BRIFF Tributed The French Actress With A Dedicated Retrospective And Talk: Fanny Ardant Shares Her Freethinking Approach To The Art Of Living
When wandering around museums art lovers may often be perturbed by the Stendhal Syndrome. The same will occur while you are at a Film Archive watching Fanny Ardant on screen, and even more so listening to her talking as she shares her philosophy of life.
She is the recipient of numerous accolades, including two César Awards; her extensive career embraces film, theatre, television and opera, both as an actress and director. The great lady of French cinema was honoured by the 5th edition of the Brussels International Film Festival with a dedicated retrospective, screening a selection of her most representative motion pictures, and through a talk moderated by Hugues Dayez. The conversation that emerged between the Belgian film critic and Madame Ardant, masterfully intertwined with the themes of all the pictures featured at BRIFF.
Fanny Ardant expressed how uncompromising she is in her profession: her goal is not to make movies to “transform people into better citizens, because there are other structures in our society that deal with that.” For her, cinema is a way to unleash the various nuances of human existence.
She is a literary woman who grew up devouring books, which channelled into several of the roles she picked, as epitomised by Volker Schlöndorff‘s Swann in Love (Un amour de Swann, 1984), based on Marcel Proust’s seven-volume novel sequence “In Search of Lost Time.” Another author she is strongly attached to is Marguerite Duras, with whom she shares the idea that “literature is supposed to be scandalous.” This led her to believe that “one can die for love,” just like the character that consecrated her on the silver screen: François Truffaut‘s The Woman Next Door (La Femme d’à côté, 1981).
Her charisma allowed her to cultivate her artistic path in parallel to her quest for love, mirroring many of the characters she played, from Alain Resnais‘s Love Unto Death (L’Amour à mort, 1984), to André Delvaux‘s Benvenuta (Benvenuta, 1983). Fanny Ardant truly considers love the most powerful force on Earth and continues to be its advocate even in her most recent work directed by Carine Tardieu, The Young Lovers (Les jeunes amants, 2021). In this motion picture Fanny Ardant plays a seventy-year-old woman who begins an affair with a married man twenty-five years her junior.
However, this is just the tip of the iceberg in the way Madame Ardant defies bourgeois conventions. She fearlessly goes against common thinking to stand up for her beliefs, like when she takes up the cudgels for Roman Polanski and says “I would rather choose friendship than the law.” The same impetus can be found in her recalcitrance towards capitalism because she “loathes the commodification of the arts.” All her professional choices have always been dictated by pure idealism, which explains why she often supports first-time directors, like Tsai Ming-liang, who wanted her in his film Face (Visage, 2009), and kept production on hold to work around her schedule.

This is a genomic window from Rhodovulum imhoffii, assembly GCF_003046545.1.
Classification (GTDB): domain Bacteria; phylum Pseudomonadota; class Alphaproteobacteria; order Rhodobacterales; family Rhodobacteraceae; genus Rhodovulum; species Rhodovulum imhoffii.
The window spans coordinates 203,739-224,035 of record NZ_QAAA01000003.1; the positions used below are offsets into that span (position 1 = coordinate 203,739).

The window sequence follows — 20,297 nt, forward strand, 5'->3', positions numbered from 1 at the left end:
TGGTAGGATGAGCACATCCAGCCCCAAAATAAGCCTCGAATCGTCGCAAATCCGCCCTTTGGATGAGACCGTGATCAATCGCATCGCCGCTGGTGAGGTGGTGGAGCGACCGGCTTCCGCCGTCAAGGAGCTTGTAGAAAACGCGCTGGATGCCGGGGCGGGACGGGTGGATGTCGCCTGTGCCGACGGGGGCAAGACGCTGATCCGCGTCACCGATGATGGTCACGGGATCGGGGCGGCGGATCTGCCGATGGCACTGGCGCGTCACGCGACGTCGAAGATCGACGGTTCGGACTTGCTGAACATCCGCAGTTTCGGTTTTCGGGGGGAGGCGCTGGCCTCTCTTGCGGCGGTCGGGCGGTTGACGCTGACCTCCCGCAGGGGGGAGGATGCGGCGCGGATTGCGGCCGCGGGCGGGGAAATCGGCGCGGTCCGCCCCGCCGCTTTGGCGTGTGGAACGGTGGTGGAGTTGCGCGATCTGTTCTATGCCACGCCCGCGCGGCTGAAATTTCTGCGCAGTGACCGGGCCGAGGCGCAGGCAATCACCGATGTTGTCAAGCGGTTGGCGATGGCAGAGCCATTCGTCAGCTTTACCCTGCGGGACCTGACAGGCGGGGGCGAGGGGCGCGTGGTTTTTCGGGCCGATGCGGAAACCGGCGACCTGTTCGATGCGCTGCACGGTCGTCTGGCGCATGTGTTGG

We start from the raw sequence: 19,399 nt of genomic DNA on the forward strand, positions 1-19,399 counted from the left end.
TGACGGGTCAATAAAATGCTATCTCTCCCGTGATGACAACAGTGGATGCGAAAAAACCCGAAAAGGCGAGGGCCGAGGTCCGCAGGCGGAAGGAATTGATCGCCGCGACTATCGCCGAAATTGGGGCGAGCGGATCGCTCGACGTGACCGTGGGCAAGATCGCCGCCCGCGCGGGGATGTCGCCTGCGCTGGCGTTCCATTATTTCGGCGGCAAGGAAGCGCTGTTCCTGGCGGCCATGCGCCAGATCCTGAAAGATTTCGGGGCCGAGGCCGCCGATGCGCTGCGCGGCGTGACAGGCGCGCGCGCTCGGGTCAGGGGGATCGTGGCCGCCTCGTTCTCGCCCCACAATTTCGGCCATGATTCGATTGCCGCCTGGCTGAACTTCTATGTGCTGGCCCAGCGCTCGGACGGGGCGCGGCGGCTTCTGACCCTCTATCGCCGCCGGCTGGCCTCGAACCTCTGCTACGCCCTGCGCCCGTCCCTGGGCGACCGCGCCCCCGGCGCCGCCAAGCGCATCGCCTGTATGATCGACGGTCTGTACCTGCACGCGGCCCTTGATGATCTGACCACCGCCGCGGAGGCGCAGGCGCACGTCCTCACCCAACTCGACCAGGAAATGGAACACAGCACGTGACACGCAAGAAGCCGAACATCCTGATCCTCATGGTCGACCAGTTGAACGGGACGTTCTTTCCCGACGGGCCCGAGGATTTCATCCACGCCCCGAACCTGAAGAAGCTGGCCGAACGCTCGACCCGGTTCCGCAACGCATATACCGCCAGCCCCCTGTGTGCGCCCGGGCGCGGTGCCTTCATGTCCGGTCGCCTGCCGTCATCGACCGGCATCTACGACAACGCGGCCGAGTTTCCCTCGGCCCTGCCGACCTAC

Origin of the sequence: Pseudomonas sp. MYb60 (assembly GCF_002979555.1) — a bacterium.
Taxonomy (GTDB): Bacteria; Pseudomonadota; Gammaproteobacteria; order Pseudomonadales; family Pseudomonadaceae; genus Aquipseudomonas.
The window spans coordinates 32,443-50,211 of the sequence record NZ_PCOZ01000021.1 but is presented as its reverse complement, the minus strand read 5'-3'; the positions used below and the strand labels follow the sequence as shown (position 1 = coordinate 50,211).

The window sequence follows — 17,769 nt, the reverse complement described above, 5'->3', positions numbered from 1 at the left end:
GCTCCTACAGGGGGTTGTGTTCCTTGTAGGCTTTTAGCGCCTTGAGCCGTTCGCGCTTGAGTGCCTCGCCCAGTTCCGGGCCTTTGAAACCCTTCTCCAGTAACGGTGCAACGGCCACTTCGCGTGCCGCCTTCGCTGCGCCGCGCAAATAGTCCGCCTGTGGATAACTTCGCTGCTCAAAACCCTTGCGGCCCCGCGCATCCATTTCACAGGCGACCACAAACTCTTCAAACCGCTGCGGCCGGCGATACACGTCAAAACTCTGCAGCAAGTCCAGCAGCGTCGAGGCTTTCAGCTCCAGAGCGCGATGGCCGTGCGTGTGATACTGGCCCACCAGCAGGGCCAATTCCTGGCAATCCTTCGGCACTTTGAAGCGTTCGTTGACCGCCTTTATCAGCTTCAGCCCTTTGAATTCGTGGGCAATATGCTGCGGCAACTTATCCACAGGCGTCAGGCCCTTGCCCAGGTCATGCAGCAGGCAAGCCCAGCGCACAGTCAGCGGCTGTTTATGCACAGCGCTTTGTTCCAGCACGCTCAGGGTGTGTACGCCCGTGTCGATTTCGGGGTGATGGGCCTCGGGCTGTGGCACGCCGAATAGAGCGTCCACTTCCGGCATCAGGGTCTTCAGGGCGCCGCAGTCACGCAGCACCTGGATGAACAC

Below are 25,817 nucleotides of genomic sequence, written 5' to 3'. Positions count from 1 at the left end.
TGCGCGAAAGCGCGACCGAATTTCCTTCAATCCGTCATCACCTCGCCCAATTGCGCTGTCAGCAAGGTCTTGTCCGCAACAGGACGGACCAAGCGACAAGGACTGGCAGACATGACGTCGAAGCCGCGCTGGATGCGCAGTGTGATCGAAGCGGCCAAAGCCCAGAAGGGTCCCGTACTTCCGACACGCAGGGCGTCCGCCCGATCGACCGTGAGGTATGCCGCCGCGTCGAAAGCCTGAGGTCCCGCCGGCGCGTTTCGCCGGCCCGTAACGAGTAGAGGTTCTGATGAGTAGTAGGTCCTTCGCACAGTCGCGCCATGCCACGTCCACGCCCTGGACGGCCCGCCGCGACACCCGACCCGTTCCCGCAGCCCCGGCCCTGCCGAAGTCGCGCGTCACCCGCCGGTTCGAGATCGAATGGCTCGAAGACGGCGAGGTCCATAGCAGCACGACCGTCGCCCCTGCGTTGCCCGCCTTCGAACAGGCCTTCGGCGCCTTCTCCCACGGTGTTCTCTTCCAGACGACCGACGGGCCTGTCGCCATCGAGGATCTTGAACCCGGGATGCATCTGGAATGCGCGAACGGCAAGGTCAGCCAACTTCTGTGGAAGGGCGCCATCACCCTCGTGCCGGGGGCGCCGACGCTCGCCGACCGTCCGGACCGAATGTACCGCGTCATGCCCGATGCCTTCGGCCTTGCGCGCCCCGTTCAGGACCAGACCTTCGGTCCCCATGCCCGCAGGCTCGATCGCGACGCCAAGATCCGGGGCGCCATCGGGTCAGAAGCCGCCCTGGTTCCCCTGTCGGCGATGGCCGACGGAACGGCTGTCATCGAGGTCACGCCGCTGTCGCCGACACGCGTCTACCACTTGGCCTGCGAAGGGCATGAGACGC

But she likes to underline how she adamantly refuses to discuss gender, because she favours human rights as opposed to the blind adherence to a particular faction. Rather than riding the wildest type of feminism, her art explores the moral and potential of human beings. This is blatant in the abused Lucia from the film directed by Anna Maria Tatò, Desire (Desiderio, 1984), as much as in Catherine’s contorted scheme to save her marriage in Anne Fontaine‘s film Nathalie (Nathalie, 2003).
Her impartiality to genres allowed her to experiment with all the styles and aesthetics filmmakers have to offer. From the minimalist comedy thriller by Michel Deville, Le Paltoquet (Le Paltoquet, 1986) and Costa-Gavras‘s Family Business (Conseil de famille, 1986), to period dramas that portray how social status can rise and fall, like Patrice Leconte‘s Ridicule (Ridicule, 1996). Fanny Ardant has also engaged with comedy. One of the most playful and grandiose moments in the cinema of recent years is the Sapphic scene between Fanny Ardant and Catherine Deneuve, in François Ozon‘s 8 Women (8 femmes, 2002).
Ardant’s legendary acting partners have been exceptionally influential in her craft, as she explains, “it’s like going to a ball and you find a talented dancing partner.” Her chemistry with Gerard Depardieu also in Yves Angelo‘s Colonel Chabert (Le Colonel Chabert, 1994) jumps off the screen, as much as her endearment for Jean-Louis Trintignant with whom she acted in two films: François Truffaut‘s Confidentially Yours (Vivement dimanche!, 1983) and Nadine Trintignant‘s Next Summer (L’Été prochain, 1985).
The quintessentially French actress is very much an Italian at heart: she passionately moves her entire body to make her message come across, while she expresses her ideas through her seductively raspy voice. Her French verve has been contaminated by the voluptuous Italian love for life, as she fills her speech with “ecco” and expressions she is familiar with. In fact, she claims to be incredibly fond of Italy having worked with the best filmmakers of the boot-shaped land. Her relationship with Italian cinema began with Ettore Scola‘s The Family (La famiglia, 1987) and continued with many more motion pictures, including the film directed in tandem by Michelangelo Antonioni and Wim Wenders, Beyond the Clouds (Al di là delle nuvole, 1995), featured at BRIFF.
This roundup of eighteen films from Fanny Ardant’s filmography, dissected by the actress and the cinema journalist during their chat, was an effective fil rouge to retrace the career and epistemological perspective of one of the most talented thespians in French cinema.
Chiara Spagnoli Gabardi
Edited by Savina Petkova
© FIPRESCI 2022